Future Weed Community Center
● By Gary VanDeWalker
By Gary VanDeWalker
Ashes are reminders of both death and rebirth. In the hill above the city of Weed, a dream of 20 years took shape. In spring 2014, the Weed Recreation and Park District opened its new Community Center. Grants from the Ford Family Foundation and the McConnell Foundation purchased a building, ordered tables and chairs and installed a commercial grade kitchen. Then-Mayor Bob Hall pronounced it “a gift to the community.”
Six months later came the Boles Fire and those two decades of planning were left in rubble in the wake of the disaster.
The cities of south Siskiyou County are unique. Each community has its own special needs from a recreation district. Along with their challenges, Dunsmuir, Mount Shasta and Weed are small towns with limited resources, and they maintain their identities while working together. The three districts combine their leadership under Mike Rodriguez. Rodriguez is a man with a huge smile and heart. He first became the program director for the Mount Shasta District in 1973. Today, he works as the administrative director of the three south county recreational districts.
With the help of Weed’s five-member board, Rodriguez tackled the challenge of the loss of the Weed Community Center. With the community rebuilding, the services of the recreational program and its sports camps, swim lessons and remaining parks and facilities could offer hope and rest in the tensions following the fire.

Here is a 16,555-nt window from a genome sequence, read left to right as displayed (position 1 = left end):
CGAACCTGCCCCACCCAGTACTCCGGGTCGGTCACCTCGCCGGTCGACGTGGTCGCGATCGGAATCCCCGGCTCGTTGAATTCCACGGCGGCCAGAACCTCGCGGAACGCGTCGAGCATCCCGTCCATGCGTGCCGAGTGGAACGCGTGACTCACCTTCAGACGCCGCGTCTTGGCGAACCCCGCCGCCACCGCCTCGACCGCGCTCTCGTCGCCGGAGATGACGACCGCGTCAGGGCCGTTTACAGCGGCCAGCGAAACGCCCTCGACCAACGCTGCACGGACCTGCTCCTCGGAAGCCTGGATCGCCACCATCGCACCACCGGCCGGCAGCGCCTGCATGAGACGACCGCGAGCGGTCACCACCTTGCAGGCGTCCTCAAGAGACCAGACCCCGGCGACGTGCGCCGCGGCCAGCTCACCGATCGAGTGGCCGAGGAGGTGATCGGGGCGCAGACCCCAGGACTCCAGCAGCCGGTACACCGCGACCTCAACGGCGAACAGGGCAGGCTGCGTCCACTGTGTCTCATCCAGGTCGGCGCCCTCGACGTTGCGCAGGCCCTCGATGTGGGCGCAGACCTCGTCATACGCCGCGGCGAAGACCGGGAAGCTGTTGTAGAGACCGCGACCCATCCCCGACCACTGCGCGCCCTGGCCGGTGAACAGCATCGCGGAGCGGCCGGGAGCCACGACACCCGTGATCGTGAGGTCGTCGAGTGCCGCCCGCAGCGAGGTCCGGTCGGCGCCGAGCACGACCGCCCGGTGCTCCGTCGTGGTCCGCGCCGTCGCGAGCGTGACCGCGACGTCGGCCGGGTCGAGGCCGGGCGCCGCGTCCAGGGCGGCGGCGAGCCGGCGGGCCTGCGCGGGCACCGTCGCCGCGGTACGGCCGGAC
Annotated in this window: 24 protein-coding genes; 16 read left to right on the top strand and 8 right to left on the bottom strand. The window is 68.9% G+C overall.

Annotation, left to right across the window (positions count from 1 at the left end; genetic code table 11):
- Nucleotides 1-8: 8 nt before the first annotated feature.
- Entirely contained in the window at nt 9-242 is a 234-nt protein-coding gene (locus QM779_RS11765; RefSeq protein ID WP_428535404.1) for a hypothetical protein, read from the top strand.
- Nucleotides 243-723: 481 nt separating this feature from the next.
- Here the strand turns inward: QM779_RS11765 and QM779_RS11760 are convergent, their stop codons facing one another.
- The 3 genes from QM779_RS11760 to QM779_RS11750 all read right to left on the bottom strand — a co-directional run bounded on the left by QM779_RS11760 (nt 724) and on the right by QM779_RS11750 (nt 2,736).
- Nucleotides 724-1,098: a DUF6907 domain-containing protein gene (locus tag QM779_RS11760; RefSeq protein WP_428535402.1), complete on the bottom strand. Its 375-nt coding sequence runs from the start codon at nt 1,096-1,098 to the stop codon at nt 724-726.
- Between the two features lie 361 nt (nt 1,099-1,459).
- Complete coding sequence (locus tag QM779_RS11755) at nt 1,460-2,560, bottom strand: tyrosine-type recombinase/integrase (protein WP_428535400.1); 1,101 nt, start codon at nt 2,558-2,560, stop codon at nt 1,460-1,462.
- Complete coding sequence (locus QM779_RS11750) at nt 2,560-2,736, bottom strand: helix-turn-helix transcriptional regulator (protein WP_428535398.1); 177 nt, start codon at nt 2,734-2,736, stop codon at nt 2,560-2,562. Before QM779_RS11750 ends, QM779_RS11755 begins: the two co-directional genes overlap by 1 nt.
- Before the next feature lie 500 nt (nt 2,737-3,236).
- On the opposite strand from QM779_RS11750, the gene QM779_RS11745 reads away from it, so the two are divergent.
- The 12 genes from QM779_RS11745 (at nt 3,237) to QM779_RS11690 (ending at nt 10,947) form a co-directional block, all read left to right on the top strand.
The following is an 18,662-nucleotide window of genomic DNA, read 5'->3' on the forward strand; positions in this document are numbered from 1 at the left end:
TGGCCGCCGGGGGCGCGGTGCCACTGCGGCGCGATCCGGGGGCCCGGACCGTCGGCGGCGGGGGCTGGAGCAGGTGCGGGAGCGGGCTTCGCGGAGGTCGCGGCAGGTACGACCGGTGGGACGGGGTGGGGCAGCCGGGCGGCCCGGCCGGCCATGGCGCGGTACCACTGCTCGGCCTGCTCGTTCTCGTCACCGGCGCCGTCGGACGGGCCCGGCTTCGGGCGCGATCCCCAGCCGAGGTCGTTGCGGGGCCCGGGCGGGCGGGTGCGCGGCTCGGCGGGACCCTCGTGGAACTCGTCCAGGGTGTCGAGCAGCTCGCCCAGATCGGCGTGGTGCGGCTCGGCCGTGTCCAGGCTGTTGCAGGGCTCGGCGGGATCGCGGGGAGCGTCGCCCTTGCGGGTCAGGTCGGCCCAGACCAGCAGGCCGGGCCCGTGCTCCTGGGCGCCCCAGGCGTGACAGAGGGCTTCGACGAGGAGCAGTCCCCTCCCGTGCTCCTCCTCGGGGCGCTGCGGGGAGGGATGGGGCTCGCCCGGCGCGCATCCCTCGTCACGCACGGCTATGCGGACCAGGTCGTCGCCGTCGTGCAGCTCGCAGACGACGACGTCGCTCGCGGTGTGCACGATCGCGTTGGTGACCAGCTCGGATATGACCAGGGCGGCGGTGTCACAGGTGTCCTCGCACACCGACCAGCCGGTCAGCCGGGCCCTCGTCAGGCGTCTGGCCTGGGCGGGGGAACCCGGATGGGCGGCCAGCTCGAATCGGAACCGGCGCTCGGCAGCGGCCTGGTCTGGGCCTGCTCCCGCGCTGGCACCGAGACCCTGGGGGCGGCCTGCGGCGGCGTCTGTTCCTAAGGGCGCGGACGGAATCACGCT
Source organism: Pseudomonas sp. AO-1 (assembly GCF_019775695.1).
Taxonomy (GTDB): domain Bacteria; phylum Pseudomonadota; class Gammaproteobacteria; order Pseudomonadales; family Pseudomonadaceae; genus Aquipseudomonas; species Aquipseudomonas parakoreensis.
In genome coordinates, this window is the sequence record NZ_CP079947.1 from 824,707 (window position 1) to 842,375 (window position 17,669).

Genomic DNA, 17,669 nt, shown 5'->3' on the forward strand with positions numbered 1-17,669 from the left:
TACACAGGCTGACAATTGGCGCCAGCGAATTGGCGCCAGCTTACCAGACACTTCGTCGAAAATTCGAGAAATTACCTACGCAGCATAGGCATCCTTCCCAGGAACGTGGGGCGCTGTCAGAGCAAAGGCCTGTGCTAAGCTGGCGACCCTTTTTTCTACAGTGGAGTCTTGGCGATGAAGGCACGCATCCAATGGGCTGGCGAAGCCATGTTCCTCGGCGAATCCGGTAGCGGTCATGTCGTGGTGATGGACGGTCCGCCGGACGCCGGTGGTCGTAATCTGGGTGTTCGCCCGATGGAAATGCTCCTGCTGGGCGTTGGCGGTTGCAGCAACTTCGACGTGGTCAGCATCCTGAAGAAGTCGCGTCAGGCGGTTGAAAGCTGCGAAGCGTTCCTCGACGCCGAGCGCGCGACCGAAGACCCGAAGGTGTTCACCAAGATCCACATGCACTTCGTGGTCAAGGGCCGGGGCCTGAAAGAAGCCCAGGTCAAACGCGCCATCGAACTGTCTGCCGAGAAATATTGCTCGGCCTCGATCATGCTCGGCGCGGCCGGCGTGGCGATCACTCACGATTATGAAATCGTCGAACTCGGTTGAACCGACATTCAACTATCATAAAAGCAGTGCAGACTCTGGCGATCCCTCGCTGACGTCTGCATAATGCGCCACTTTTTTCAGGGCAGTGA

Four key elements remained untouched by the fire. The seven-acre Bel Air Park by College of the Siskiyous, with its ball fields and outdoor swimming pool, could still host the annual Weed Carnivale in the summer. Youth sports would excel at the Sons Park and Lobis Field. The fire had reached the edge, but had not damaged the sports complex or its original grandstand. Carrick Park’s three-acre picnic area, basketball courts and playground were just beyond the fire’s reach.
The fourth property, Charlie Byrd Park, with its playgrounds, picnic areas and new 9,000-square-foot Weed Skate Park, was within inches of the fire, but survived. From the ashes around this park, the dream which was burnt to the ground would rise again. “We secured something unexpected,” Rodriguez says. “Three, six-acre parcels became part of the district, directly adjacent to our property, extending into Angel Valley where the fire had done significant damage.”
What the new property offers is a place to rebuild. On top of the ashes, a 20-year old dream, thought gone, will rise up. Construction begins this summer on a 14,000-square-foot building that will include a commercial kitchen and a main room seating 160 guests for weddings, receptions and community events. There will be an indoor pool for physical therapy, pool programs, a vendor staffing and programming a dance studio, a physical therapist, and a computer tech program run in partnership with the high school. “There will even be a place there for the recreational districts’ main office,” Rodriguez says.
So a phoenix can rise from the ashes of despair. “This is such a positive facility for the residents here to utilize,” Rodriguez says. “I’m looking forward to rebuilding. It is something to enjoy and the result of what people in our community can accomplish.” •